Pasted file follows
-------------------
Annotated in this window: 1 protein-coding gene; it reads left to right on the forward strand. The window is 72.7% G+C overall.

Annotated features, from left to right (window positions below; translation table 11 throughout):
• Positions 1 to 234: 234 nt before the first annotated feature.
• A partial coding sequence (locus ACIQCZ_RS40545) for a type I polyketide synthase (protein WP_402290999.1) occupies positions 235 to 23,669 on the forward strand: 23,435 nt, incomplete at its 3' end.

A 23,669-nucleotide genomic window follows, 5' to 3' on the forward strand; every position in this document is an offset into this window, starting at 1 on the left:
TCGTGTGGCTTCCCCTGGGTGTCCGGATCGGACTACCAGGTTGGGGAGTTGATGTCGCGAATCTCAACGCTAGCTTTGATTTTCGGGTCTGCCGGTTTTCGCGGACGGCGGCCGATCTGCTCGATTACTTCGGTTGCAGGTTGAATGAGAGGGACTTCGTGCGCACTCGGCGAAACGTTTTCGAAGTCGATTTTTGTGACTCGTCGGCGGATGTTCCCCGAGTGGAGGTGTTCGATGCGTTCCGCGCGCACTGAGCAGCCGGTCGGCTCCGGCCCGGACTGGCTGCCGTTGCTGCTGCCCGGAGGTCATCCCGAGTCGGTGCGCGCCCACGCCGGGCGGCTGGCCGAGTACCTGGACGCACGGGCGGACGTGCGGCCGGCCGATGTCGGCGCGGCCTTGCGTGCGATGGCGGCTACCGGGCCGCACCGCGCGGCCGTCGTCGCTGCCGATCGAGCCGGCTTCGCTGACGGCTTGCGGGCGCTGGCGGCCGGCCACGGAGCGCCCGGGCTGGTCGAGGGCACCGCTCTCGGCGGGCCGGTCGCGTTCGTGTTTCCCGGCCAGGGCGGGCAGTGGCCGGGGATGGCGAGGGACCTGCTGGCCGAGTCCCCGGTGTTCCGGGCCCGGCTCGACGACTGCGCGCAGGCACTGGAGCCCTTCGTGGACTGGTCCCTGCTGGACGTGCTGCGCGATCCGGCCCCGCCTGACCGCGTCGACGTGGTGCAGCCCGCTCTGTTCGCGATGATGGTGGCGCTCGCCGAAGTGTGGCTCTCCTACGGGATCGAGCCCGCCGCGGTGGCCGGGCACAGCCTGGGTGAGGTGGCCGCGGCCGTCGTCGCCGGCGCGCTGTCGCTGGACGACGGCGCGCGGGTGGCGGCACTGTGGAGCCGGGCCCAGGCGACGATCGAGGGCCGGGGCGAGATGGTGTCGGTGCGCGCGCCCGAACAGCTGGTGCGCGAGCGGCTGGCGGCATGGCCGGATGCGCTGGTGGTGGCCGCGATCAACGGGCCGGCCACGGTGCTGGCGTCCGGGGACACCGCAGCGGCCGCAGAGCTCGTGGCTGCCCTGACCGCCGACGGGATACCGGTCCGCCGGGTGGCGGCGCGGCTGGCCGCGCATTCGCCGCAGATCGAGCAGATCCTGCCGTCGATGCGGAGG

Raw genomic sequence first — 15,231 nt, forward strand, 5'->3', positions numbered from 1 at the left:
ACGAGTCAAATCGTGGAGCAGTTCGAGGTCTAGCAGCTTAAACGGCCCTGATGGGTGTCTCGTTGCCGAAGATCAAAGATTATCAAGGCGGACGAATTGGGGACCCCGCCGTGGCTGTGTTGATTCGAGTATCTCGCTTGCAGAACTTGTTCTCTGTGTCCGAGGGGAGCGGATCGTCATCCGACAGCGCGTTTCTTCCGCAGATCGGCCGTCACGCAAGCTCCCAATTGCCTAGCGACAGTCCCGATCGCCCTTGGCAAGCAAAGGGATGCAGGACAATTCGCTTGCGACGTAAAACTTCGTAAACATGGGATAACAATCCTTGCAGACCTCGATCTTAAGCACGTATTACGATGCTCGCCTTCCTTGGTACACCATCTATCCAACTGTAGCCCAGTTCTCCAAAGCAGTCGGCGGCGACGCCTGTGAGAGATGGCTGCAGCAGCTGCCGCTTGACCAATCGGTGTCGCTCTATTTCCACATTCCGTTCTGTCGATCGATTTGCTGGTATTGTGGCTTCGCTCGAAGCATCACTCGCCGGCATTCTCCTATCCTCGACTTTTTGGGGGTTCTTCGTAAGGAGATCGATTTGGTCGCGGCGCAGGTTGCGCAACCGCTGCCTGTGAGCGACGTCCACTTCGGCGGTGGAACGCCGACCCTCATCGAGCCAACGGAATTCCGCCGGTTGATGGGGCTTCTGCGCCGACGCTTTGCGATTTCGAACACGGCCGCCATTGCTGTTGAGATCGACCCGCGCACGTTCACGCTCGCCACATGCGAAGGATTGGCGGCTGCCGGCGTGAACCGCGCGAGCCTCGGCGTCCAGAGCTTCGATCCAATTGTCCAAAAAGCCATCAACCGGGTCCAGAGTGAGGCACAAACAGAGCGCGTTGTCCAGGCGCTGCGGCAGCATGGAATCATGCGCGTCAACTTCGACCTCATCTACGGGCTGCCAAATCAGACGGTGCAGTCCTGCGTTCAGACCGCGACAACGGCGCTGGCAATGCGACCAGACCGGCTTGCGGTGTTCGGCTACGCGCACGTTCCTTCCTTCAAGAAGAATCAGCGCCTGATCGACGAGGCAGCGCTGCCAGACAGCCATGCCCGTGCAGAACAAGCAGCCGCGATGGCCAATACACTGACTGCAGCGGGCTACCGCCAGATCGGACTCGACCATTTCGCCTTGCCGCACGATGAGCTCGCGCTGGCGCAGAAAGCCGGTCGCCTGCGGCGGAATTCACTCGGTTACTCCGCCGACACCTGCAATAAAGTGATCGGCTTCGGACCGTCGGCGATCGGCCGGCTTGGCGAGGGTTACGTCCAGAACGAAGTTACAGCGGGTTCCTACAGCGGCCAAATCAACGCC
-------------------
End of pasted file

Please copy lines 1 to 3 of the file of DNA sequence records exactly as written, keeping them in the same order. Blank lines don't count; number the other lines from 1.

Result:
Annotated in this window: 1 protein-coding gene; it reads left to right on the forward strand. The window is 72.7% G+C overall.

Annotated features, from left to right (window positions below; translation table 11 throughout):
• Positions 1 to 234: 234 nt before the first annotated feature.